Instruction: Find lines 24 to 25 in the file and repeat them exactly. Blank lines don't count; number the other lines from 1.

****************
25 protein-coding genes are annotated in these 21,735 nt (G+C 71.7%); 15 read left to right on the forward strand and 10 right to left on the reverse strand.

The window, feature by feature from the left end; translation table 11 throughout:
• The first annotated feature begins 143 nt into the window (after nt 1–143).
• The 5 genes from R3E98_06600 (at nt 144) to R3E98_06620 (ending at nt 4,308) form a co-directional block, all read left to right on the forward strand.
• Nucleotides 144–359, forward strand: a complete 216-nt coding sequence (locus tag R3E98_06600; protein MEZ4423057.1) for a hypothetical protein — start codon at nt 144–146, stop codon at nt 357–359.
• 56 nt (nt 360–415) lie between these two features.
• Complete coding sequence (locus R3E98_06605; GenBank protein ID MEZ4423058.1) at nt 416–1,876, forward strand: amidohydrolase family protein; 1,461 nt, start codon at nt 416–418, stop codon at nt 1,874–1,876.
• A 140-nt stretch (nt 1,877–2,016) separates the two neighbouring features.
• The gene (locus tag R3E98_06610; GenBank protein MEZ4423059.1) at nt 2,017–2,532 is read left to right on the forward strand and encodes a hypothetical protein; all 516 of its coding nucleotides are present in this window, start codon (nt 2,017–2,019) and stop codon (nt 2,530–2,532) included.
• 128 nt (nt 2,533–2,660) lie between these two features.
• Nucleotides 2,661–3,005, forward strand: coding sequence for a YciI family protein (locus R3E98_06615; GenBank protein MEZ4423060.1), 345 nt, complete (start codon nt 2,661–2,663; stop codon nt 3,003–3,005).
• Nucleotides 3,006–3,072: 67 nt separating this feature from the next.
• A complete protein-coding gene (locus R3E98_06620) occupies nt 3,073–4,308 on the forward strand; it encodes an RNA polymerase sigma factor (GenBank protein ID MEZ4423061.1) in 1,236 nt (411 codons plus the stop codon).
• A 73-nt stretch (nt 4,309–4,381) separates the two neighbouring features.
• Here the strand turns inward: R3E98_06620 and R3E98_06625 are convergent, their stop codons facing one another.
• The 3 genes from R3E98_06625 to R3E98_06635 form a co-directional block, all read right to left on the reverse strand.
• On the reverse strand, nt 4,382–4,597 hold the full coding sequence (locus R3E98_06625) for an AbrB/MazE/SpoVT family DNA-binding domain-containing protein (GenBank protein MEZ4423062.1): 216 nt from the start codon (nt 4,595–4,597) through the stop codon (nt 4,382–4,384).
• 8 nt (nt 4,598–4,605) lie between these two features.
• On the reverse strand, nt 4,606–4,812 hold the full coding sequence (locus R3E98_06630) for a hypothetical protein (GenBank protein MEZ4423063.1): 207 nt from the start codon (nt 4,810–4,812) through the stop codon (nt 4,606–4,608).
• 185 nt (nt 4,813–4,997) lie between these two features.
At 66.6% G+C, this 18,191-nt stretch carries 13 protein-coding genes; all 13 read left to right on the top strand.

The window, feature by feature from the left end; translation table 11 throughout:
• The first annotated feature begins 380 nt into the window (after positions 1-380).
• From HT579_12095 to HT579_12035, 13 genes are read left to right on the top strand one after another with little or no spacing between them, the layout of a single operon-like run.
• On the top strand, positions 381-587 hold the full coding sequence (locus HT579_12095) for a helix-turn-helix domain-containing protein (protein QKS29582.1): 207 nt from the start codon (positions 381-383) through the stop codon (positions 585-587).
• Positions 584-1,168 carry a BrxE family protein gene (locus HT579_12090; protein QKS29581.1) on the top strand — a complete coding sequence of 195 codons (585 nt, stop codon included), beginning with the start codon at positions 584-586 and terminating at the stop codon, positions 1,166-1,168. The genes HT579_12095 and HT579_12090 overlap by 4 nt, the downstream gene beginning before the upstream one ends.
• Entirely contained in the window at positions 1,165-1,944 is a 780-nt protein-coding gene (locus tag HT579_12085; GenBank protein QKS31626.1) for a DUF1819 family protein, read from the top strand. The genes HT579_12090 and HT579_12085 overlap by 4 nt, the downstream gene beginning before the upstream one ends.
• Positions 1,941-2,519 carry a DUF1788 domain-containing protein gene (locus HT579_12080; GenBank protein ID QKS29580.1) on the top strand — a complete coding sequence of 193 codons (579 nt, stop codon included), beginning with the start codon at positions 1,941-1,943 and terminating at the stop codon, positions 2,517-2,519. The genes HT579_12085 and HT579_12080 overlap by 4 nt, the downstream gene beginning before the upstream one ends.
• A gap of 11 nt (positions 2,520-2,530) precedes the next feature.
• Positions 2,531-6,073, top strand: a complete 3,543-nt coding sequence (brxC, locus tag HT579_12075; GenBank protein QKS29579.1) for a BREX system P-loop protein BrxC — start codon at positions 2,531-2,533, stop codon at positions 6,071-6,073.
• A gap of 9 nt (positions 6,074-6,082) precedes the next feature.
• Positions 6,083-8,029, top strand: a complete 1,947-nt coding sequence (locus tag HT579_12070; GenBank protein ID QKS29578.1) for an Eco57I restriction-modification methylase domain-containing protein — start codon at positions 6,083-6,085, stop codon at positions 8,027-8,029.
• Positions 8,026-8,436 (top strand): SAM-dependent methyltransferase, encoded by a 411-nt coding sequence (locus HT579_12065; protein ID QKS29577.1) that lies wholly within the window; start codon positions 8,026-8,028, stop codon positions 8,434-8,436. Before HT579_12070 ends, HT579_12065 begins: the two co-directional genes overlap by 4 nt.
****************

• From HT579_12095 to HT579_12035, 13 genes are read left to right on the top strand one after another with little or no spacing between them, the layout of a single operon-like run.
• On the top strand, positions 381-587 hold the full coding sequence (locus HT579_12095) for a helix-turn-helix domain-containing protein (protein QKS29582.1): 207 nt from the start codon (positions 381-383) through the stop codon (positions 585-587).